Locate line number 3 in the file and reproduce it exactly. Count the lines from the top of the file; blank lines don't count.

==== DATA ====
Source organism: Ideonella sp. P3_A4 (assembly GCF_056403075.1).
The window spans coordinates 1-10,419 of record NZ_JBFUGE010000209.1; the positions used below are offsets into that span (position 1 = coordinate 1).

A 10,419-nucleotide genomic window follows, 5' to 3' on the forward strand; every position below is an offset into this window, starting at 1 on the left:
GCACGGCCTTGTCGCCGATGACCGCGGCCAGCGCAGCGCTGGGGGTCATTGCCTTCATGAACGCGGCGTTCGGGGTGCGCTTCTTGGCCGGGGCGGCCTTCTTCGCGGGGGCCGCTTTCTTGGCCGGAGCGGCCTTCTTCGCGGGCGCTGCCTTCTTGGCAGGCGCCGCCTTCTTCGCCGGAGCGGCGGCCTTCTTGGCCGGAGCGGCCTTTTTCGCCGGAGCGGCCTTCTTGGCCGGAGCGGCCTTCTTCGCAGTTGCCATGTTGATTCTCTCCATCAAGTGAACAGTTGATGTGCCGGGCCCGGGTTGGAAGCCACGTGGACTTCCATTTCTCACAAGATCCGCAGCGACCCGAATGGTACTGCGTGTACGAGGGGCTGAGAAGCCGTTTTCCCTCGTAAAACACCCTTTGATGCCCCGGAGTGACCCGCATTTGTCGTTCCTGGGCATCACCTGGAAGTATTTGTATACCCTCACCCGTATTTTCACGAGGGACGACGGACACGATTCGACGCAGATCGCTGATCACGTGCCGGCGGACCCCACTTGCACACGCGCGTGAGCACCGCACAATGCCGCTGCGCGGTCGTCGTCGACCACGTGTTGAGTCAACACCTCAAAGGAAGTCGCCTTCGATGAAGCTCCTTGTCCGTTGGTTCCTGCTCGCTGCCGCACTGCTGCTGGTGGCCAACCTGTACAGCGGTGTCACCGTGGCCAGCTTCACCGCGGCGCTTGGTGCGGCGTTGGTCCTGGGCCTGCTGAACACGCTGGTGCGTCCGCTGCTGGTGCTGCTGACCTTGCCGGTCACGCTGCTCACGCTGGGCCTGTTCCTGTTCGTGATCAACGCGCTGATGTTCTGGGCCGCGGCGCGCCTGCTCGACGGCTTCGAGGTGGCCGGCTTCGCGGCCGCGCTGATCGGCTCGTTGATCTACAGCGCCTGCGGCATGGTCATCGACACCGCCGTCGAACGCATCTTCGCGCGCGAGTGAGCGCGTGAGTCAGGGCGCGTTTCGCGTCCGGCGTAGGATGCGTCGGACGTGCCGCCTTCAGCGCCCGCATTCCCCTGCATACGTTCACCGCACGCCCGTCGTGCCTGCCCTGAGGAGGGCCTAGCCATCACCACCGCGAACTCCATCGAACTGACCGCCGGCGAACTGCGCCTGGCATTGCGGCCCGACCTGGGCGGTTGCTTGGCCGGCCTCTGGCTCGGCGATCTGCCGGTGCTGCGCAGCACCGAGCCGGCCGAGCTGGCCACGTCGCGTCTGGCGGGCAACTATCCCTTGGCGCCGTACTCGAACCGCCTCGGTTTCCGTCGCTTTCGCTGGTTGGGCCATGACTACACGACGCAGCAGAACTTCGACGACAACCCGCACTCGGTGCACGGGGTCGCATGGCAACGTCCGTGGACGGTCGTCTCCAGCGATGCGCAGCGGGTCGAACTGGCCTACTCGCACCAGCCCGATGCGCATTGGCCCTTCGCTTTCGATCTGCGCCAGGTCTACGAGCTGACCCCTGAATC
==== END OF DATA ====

A 10,419-nucleotide genomic window follows, 5' to 3' on the forward strand; every position below is an offset into this window, starting at 1 on the left: